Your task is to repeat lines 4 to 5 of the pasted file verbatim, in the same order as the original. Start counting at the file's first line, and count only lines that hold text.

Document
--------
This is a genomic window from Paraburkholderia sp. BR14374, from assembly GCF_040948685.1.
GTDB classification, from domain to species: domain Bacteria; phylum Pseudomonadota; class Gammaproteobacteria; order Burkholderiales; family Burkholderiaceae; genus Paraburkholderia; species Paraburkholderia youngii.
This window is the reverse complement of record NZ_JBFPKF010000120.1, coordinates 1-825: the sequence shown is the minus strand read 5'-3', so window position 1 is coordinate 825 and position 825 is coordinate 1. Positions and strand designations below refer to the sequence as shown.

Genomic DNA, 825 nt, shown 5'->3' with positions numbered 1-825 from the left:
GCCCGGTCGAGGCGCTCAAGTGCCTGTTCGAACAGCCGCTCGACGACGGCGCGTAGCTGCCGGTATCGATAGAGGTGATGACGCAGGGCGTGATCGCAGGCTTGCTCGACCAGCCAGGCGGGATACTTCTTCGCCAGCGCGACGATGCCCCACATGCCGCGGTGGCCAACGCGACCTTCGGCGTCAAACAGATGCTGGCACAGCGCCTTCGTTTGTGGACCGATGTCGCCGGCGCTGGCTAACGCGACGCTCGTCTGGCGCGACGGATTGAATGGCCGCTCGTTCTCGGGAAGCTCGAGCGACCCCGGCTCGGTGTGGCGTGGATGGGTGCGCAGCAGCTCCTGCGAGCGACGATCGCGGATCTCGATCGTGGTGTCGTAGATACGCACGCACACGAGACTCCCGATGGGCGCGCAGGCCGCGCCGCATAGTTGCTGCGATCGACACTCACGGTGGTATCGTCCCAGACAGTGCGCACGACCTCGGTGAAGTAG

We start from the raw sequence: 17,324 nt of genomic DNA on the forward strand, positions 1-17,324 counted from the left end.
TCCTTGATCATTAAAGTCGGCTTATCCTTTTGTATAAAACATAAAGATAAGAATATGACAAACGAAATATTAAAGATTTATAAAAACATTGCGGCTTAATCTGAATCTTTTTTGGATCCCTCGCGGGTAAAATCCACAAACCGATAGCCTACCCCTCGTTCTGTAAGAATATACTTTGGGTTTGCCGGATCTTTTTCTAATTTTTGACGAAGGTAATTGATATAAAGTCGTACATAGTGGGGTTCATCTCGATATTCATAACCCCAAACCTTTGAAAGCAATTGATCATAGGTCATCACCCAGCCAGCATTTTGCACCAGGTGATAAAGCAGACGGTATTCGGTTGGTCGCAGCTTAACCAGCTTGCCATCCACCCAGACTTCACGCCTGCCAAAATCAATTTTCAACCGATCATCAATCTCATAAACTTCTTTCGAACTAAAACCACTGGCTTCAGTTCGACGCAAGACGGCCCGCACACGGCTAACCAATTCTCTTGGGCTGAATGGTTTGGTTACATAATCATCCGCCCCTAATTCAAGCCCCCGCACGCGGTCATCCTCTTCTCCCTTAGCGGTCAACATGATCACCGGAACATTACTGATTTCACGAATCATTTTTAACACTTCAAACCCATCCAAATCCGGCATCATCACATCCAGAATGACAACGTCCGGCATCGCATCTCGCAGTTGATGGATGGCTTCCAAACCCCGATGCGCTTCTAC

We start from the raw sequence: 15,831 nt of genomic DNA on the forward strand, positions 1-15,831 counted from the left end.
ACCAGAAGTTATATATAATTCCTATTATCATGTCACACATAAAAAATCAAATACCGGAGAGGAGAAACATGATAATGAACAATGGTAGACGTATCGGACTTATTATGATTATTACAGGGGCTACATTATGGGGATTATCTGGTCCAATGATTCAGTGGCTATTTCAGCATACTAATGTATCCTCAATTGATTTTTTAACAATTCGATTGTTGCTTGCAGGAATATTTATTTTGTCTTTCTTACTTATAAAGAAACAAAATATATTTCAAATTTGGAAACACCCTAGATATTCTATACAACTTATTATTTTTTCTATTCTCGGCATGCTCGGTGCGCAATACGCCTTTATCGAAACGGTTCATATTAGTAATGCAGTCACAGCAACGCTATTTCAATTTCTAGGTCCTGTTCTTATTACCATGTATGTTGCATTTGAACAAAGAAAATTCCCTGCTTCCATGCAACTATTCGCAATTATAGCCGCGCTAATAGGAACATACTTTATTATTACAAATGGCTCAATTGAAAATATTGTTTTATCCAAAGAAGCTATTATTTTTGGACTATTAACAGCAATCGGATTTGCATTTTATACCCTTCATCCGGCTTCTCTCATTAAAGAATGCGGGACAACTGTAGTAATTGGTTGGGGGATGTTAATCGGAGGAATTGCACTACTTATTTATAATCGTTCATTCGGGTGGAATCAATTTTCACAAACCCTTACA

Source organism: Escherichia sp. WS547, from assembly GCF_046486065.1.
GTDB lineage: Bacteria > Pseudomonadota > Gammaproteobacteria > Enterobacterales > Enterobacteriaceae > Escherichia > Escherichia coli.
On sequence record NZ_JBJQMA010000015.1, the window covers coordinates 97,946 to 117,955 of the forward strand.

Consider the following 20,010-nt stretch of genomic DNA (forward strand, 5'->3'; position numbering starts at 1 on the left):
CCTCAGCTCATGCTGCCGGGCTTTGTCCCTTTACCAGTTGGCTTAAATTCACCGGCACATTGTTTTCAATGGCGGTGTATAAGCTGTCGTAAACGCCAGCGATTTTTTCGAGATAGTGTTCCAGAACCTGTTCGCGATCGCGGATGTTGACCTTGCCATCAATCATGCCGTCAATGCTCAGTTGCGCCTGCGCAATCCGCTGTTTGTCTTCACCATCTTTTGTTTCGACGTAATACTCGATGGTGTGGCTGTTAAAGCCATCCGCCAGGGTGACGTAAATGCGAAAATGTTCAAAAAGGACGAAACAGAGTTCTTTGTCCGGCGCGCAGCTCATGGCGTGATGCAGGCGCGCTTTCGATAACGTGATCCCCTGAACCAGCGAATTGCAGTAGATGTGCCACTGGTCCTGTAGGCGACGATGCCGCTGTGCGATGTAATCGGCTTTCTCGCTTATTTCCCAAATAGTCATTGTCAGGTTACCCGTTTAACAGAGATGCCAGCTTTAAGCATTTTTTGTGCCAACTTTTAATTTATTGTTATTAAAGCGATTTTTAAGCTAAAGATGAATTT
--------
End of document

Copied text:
Genomic DNA, 825 nt, shown 5'->3' with positions numbered 1-825 from the left:
GCCCGGTCGAGGCGCTCAAGTGCCTGTTCGAACAGCCGCTCGACGACGGCGCGTAGCTGCCGGTATCGATAGAGGTGATGACGCAGGGCGTGATCGCAGGCTTGCTCGACCAGCCAGGCGGGATACTTCTTCGCCAGCGCGACGATGCCCCACATGCCGCGGTGGCCAACGCGACCTTCGGCGTCAAACAGATGCTGGCACAGCGCCTTCGTTTGTGGACCGATGTCGCCGGCGCTGGCTAACGCGACGCTCGTCTGGCGCGACGGATTGAATGGCCGCTCGTTCTCGGGAAGCTCGAGCGACCCCGGCTCGGTGTGGCGTGGATGGGTGCGCAGCAGCTCCTGCGAGCGACGATCGCGGATCTCGATCGTGGTGTCGTAGATACGCACGCACACGAGACTCCCGATGGGCGCGCAGGCCGCGCCGCATAGTTGCTGCGATCGACACTCACGGTGGTATCGTCCCAGACAGTGCGCACGACCTCGGTGAAGTAG